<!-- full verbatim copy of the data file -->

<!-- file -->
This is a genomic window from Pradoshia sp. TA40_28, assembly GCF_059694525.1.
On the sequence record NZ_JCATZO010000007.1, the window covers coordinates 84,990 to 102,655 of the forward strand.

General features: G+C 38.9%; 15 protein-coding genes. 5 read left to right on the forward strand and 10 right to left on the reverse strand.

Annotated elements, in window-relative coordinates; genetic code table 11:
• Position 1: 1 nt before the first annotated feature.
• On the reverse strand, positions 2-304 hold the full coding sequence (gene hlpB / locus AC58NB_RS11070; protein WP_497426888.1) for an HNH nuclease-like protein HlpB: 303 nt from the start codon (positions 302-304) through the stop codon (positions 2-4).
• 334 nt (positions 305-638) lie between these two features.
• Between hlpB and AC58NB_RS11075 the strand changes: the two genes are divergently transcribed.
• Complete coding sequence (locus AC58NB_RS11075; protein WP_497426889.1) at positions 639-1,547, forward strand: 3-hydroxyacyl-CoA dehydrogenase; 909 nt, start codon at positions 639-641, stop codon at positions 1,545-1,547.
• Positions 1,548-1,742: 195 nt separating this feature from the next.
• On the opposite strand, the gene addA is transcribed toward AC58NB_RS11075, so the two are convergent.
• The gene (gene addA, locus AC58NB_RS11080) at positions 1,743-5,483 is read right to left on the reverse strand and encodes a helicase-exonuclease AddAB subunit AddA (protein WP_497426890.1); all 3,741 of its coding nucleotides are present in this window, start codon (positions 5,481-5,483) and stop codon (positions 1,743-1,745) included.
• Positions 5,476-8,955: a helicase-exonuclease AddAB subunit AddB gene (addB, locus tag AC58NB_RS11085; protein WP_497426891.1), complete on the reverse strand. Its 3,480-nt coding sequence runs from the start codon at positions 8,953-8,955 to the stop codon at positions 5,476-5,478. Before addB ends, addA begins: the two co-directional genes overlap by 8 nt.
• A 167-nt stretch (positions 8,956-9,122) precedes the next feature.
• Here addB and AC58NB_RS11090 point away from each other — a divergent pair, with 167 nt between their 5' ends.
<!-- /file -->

This is a genomic window from Pradoshia sp. TA40_28, assembly GCF_059694525.1.
On the sequence record NZ_JCATZO010000007.1, the window covers coordinates 84,990 to 102,655 of the forward strand.

General features: G+C 38.9%; 15 protein-coding genes. 5 read left to right on the forward strand and 10 right to left on the reverse strand.

Annotated elements, in window-relative coordinates; genetic code table 11:
• Position 1: 1 nt before the first annotated feature.
• On the reverse strand, positions 2-304 hold the full coding sequence (gene hlpB / locus AC58NB_RS11070; protein WP_497426888.1) for an HNH nuclease-like protein HlpB: 303 nt from the start codon (positions 302-304) through the stop codon (positions 2-4).
• 334 nt (positions 305-638) lie between these two features.
• Between hlpB and AC58NB_RS11075 the strand changes: the two genes are divergently transcribed.
• Complete coding sequence (locus AC58NB_RS11075; protein WP_497426889.1) at positions 639-1,547, forward strand: 3-hydroxyacyl-CoA dehydrogenase; 909 nt, start codon at positions 639-641, stop codon at positions 1,545-1,547.
• Positions 1,548-1,742: 195 nt separating this feature from the next.
• On the opposite strand, the gene addA is transcribed toward AC58NB_RS11075, so the two are convergent.
• The gene (gene addA, locus AC58NB_RS11080) at positions 1,743-5,483 is read right to left on the reverse strand and encodes a helicase-exonuclease AddAB subunit AddA (protein WP_497426890.1); all 3,741 of its coding nucleotides are present in this window, start codon (positions 5,481-5,483) and stop codon (positions 1,743-1,745) included.
• Positions 5,476-8,955: a helicase-exonuclease AddAB subunit AddB gene (addB, locus tag AC58NB_RS11085; protein WP_497426891.1), complete on the reverse strand. Its 3,480-nt coding sequence runs from the start codon at positions 8,953-8,955 to the stop codon at positions 5,476-5,478. Before addB ends, addA begins: the two co-directional genes overlap by 8 nt.
• A 167-nt stretch (positions 8,956-9,122) precedes the next feature.
• Here addB and AC58NB_RS11090 point away from each other — a divergent pair, with 167 nt between their 5' ends.